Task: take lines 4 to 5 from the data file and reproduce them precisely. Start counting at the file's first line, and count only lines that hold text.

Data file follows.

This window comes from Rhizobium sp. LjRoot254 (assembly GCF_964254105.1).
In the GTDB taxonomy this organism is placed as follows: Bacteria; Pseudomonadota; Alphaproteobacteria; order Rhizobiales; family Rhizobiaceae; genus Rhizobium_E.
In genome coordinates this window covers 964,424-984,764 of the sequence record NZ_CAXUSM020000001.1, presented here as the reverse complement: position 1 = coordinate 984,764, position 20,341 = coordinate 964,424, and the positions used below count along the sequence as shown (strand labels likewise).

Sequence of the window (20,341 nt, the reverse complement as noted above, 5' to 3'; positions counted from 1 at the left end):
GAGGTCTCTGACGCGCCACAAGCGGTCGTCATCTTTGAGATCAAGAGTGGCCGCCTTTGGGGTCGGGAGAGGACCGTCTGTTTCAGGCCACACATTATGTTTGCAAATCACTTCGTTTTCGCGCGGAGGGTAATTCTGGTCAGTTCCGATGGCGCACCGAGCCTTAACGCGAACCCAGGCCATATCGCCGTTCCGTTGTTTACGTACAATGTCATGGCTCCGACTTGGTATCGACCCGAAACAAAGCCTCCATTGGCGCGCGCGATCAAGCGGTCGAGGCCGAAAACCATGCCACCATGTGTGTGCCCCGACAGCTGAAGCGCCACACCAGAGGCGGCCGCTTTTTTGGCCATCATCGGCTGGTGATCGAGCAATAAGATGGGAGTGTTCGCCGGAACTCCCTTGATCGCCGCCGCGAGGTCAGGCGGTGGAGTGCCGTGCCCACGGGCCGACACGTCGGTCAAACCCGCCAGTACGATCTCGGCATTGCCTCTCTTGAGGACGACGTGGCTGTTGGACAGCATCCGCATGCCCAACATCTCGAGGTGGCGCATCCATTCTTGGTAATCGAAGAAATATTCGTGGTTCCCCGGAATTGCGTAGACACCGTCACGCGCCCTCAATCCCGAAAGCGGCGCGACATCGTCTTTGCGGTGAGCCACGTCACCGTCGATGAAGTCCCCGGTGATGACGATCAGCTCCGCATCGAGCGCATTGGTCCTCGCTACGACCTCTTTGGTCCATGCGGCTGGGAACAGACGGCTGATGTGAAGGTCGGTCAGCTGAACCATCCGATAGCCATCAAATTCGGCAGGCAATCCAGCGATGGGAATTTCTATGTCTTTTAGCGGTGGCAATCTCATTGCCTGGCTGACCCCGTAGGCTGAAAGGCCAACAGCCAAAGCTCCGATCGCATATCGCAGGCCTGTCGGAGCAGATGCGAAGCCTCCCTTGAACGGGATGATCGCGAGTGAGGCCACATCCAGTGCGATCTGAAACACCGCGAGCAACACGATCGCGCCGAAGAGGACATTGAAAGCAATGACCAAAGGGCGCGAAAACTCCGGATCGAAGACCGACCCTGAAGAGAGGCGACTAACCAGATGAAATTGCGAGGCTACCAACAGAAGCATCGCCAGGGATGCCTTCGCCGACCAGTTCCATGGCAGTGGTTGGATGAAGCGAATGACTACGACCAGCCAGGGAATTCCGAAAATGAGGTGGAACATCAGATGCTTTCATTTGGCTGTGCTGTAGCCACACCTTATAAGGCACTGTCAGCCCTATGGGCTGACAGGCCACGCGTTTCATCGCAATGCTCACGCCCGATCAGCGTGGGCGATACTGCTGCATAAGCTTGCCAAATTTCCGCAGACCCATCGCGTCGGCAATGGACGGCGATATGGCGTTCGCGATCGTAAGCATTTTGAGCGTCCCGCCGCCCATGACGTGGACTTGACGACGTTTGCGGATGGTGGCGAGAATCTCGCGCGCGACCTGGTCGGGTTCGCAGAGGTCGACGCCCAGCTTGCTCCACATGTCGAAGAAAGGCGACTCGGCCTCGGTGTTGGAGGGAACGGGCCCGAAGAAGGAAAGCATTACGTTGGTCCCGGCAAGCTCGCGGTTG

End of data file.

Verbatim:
Sequence of the window (20,341 nt, the reverse complement as noted above, 5' to 3'; positions counted from 1 at the left end):
GAGGTCTCTGACGCGCCACAAGCGGTCGTCATCTTTGAGATCAAGAGTGGCCGCCTTTGGGGTCGGGAGAGGACCGTCTGTTTCAGGCCACACATTATGTTTGCAAATCACTTCGTTTTCGCGCGGAGGGTAATTCTGGTCAGTTCCGATGGCGCACCGAGCCTTAACGCGAACCCAGGCCATATCGCCGTTCCGTTGTTTACGTACAATGTCATGGCTCCGACTTGGTATCGACCCGAAACAAAGCCTCCATTGGCGCGCGCGATCAAGCGGTCGAGGCCGAAAACCATGCCACCATGTGTGTGCCCCGACAGCTGAAGCGCCACACCAGAGGCGGCCGCTTTTTTGGCCATCATCGGCTGGTGATCGAGCAATAAGATGGGAGTGTTCGCCGGAACTCCCTTGATCGCCGCCGCGAGGTCAGGCGGTGGAGTGCCGTGCCCACGGGCCGACACGTCGGTCAAACCCGCCAGTACGATCTCGGCATTGCCTCTCTTGAGGACGACGTGGCTGTTGGACAGCATCCGCATGCCCAACATCTCGAGGTGGCGCATCCATTCTTGGTAATCGAAGAAATATTCGTGGTTCCCCGGAATTGCGTAGACACCGTCACGCGCCCTCAATCCCGAAAGCGGCGCGACATCGTCTTTGCGGTGAGCCACGTCACCGTCGATGAAGTCCCCGGTGATGACGATCAGCTCCGCATCGAGCGCATTGGTCCTCGCTACGACCTCTTTGGTCCATGCGGCTGGGAACAGACGGCTGATGTGAAGGTCGGTCAGCTGAACCATCCGATAGCCATCAAATTCGGCAGGCAATCCAGCGATGGGAATTTCTATGTCTTTTAGCGGTGGCAATCTCATTGCCTGGCTGACCCCGTAGGCTGAAAGGCCAACAGCCAAAGCTCCGATCGCATATCGCAGGCCTGTCGGAGCAGATGCGAAGCCTCCCTTGAACGGGATGATCGCGAGTGAGGCCACATCCAGTGCGATCTGAAACACCGCGAGCAACACGATCGCGCCGAAGAGGACATTGAAAGCAATGACCAAAGGGCGCGAAAACTCCGGATCGAAGACCGACCCTGAAGAGAGGCGACTAACCAGATGAAATTGCGAGGCTACCAACAGAAGCATCGCCAGGGATGCCTTCGCCGACCAGTTCCATGGCAGTGGTTGGATGAAGCGAATGACTACGACCAGCCAGGGAATTCCGAAAATGAGGTGGAACATCAGATGCTTTCATTTGGCTGTGCTGTAGCCACACCTTATAAGGCACTGTCAGCCCTATGGGCTGACAGGCCACGCGTTTCATCGCAATGCTCACGCCCGATCAGCGTGGGCGATACTGCTGCATAAGCTTGCCAAATTTCCGCAGACCCATCGCGTCGGCAATGGACGGCGATATGGCGTTCGCGATCGTAAGCATTTTGAGCGTCCCGCCGCCCATGACGTGGACTTGACGACGTTTGCGGATGGTGGCGAGAATCTCGCGCGCGACCTGGTCGGGTTCGCAGAGGTCGACGCCCAGCTTGCTCCACATGTCGAAGAAAGGCGACTCGGCCTCGGTGTTGGAGGGAACGGGCCCGAAGAAGGAAAGCATTACGTTGGTCCCGGCAAGCTCGCGGTTG